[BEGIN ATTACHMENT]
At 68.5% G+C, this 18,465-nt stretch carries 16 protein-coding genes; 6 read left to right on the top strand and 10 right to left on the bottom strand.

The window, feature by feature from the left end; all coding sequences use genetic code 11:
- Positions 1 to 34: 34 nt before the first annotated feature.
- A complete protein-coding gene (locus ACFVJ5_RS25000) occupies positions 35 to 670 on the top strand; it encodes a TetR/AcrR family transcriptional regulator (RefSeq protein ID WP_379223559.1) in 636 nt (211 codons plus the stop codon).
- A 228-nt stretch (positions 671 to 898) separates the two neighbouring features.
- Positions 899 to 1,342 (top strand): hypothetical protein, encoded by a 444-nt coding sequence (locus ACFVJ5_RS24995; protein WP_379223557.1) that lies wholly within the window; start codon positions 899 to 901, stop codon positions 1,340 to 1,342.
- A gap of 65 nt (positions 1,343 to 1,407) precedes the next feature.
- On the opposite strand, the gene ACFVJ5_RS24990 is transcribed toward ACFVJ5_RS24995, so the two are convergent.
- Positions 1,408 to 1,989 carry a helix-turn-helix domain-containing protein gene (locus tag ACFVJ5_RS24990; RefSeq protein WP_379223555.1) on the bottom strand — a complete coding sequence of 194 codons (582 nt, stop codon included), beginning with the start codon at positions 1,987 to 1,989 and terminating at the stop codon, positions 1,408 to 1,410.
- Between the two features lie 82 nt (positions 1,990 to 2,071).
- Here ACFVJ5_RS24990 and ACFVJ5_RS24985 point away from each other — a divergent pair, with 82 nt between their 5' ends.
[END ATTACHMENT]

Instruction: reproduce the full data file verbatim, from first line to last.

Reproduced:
At 68.5% G+C, this 18,465-nt stretch carries 16 protein-coding genes; 6 read left to right on the top strand and 10 right to left on the bottom strand.

The window, feature by feature from the left end; all coding sequences use genetic code 11:
- Positions 1 to 34: 34 nt before the first annotated feature.
- A complete protein-coding gene (locus ACFVJ5_RS25000) occupies positions 35 to 670 on the top strand; it encodes a TetR/AcrR family transcriptional regulator (RefSeq protein ID WP_379223559.1) in 636 nt (211 codons plus the stop codon).
- A 228-nt stretch (positions 671 to 898) separates the two neighbouring features.
- Positions 899 to 1,342 (top strand): hypothetical protein, encoded by a 444-nt coding sequence (locus ACFVJ5_RS24995; protein WP_379223557.1) that lies wholly within the window; start codon positions 899 to 901, stop codon positions 1,340 to 1,342.
- A gap of 65 nt (positions 1,343 to 1,407) precedes the next feature.
- On the opposite strand, the gene ACFVJ5_RS24990 is transcribed toward ACFVJ5_RS24995, so the two are convergent.
- Positions 1,408 to 1,989 carry a helix-turn-helix domain-containing protein gene (locus tag ACFVJ5_RS24990; RefSeq protein WP_379223555.1) on the bottom strand — a complete coding sequence of 194 codons (582 nt, stop codon included), beginning with the start codon at positions 1,987 to 1,989 and terminating at the stop codon, positions 1,408 to 1,410.
- Between the two features lie 82 nt (positions 1,990 to 2,071).
- Here ACFVJ5_RS24990 and ACFVJ5_RS24985 point away from each other — a divergent pair, with 82 nt between their 5' ends.